Thursday, October 4, 2018

Guest Post by Dr. Sandra Laursen on Gathering Feedback from Students

SY - Hello colleagues! This is a guest post by Dr. Sandra Laursen, University of Colorado, Boulder.

Gathering feedback from students has several potential benefits for IBL instructors. It can be important for student buy-in — building that reservoir of goodwill that helps them stay with you when the math gets tough.  It shows students that you’re listening and are interested to know about their experience and how (within limits) you might improve it.  It also helps them recognize what they can do differently themselves to improve things too. And the data can help figure out how to get better at how you implement your IBL approaches, or head off a small problem before it becomes a big one.

When you help students recognize what they learning (and indeed that they are learning at all! ), this is a form of metacognition, or thinking about one's thinking. Fostering metacognition is a good learning practice in general, one of the best.  It can help frustrated students to realize they are making progress and gaining some knowledge and skills they may not have recognized until they stopped to write them down or talk about them.  Sometimes their peers' testimony is more powerful than anything you can say.  A few weeks into the term is usually a good time; in rare cases, a second time later in the term too, to see if changes you have made are working.

Here are some student feedback strategies I’ve gathered over time from IBLers and others.  Some are take-home assignments (anonymous feedback will be the most candid) and some are things you can do in class to foster metacognition.

1.  What works?  This open-ended format asks students to write short answers to each of these:
  • What is working for you about the teaching and learning in this class so far?
  • What is not working for you about the teaching and learning in this class so far ?
  • What can you do to improve your learning?
  • What can the instructor to do improve your learning?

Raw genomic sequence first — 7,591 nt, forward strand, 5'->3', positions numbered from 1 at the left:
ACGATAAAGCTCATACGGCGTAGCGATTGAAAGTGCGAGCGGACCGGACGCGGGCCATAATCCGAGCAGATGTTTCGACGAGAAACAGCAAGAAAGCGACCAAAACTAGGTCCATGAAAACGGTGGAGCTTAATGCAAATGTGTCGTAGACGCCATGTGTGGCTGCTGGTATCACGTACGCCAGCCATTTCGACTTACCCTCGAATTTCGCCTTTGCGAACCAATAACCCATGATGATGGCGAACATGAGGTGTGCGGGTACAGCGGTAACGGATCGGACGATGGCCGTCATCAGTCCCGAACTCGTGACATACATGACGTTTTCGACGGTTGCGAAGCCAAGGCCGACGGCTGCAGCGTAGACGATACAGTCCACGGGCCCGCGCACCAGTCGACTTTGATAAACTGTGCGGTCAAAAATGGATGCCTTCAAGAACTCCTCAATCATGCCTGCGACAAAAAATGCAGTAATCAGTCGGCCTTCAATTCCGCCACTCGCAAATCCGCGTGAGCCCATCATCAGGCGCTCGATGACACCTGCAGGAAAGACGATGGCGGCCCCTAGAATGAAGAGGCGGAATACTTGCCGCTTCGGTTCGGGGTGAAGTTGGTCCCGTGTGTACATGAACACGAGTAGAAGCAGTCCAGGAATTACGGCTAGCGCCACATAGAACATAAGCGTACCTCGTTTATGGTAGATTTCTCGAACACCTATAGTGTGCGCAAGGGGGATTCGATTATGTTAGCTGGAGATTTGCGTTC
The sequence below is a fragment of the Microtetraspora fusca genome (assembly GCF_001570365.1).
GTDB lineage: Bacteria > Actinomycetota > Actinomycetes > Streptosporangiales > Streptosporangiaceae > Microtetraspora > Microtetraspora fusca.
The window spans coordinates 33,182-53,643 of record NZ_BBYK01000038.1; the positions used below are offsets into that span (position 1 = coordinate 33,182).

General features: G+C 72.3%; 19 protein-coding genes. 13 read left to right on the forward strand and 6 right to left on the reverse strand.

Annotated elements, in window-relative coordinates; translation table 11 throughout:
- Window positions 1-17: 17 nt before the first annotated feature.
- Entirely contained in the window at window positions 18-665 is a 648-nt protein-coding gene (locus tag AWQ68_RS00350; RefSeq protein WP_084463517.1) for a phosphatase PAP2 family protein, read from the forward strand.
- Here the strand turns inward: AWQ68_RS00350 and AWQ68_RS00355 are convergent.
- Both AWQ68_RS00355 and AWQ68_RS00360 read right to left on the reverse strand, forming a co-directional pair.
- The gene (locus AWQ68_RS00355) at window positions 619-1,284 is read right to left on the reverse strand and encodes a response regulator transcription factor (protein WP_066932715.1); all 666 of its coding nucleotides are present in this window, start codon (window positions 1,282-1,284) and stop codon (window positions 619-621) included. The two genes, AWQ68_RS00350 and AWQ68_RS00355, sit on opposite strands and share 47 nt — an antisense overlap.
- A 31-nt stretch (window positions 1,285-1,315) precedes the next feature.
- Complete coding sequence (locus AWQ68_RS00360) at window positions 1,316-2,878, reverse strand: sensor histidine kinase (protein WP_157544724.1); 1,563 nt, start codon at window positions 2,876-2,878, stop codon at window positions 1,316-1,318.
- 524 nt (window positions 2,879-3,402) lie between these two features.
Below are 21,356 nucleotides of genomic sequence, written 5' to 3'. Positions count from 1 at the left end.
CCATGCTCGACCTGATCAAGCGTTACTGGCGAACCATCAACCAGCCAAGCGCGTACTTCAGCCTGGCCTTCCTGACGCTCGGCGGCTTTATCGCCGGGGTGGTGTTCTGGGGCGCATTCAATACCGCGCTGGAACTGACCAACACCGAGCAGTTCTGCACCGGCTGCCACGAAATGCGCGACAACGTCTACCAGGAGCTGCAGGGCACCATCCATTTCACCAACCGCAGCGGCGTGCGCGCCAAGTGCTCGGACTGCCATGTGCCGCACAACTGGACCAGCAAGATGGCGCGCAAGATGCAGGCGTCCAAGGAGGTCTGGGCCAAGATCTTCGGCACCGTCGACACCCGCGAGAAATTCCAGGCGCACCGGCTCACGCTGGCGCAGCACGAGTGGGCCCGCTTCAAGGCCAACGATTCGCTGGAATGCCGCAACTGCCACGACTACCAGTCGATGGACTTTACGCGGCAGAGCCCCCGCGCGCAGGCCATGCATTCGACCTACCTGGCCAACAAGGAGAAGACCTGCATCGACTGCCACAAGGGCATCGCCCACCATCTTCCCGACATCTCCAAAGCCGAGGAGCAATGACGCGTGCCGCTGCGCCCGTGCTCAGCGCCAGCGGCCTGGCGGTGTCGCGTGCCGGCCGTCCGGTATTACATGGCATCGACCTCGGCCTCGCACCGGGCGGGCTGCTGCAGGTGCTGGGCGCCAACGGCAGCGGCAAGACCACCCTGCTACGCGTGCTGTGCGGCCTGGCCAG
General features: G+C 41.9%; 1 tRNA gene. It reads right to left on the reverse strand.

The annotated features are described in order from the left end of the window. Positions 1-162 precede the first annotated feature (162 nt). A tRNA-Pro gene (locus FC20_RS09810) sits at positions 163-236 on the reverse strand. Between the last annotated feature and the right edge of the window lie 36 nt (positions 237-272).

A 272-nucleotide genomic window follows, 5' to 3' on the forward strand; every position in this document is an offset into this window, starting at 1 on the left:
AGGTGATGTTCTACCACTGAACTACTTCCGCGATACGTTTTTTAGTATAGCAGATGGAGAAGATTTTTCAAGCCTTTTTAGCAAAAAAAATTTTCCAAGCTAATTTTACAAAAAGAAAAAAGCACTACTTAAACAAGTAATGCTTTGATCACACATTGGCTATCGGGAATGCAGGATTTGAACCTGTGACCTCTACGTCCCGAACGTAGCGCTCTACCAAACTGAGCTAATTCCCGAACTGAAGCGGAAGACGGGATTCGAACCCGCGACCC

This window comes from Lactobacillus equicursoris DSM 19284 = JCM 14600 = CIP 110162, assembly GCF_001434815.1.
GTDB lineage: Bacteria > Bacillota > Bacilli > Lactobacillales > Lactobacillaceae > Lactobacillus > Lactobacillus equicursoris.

2.  Roses, buds and thorns:   Students write half a page about their learning experience which must include at least one rose, one thorn, and one bud.  Roses are positive things, thorns are negative things, and buds are growth-- new understandings or changed attitudes.

3.  Start-stop-continue:  Students write three short sentences:
  • one thing they'd like to stop doing in class to enhance their learning.
  • one thing that they would like to start doing in class to enhance their learning.
  • one thing that they'd like to continue doing in class to enhance their learning.
4.  Plus-delta:  A daily feedback method where students write short responses to two questions:
  • Plus: What helped you learn today?
  • Delta: What should we change together to help you learn better?
5.  Consensogram: Baseline knowledge/emotion check on any topic. If you Google consensogram, there are a bunch of images (mostly with younger students) that show it in use.  I could imagine using this to launch a discussion to help students recognize what they are learning beyond mathematics:  speaking and listening skills, teamwork, logical thinking, appreciation for others’ thinking, and more.

6.  The SALG (Student Assessment of their Learning Gains) instrument is a survey instrument developed specifically to address the fact that institutional end-of-course forms often focus more on what students liked rather than what they learned.  It is highly adaptable by instructors; see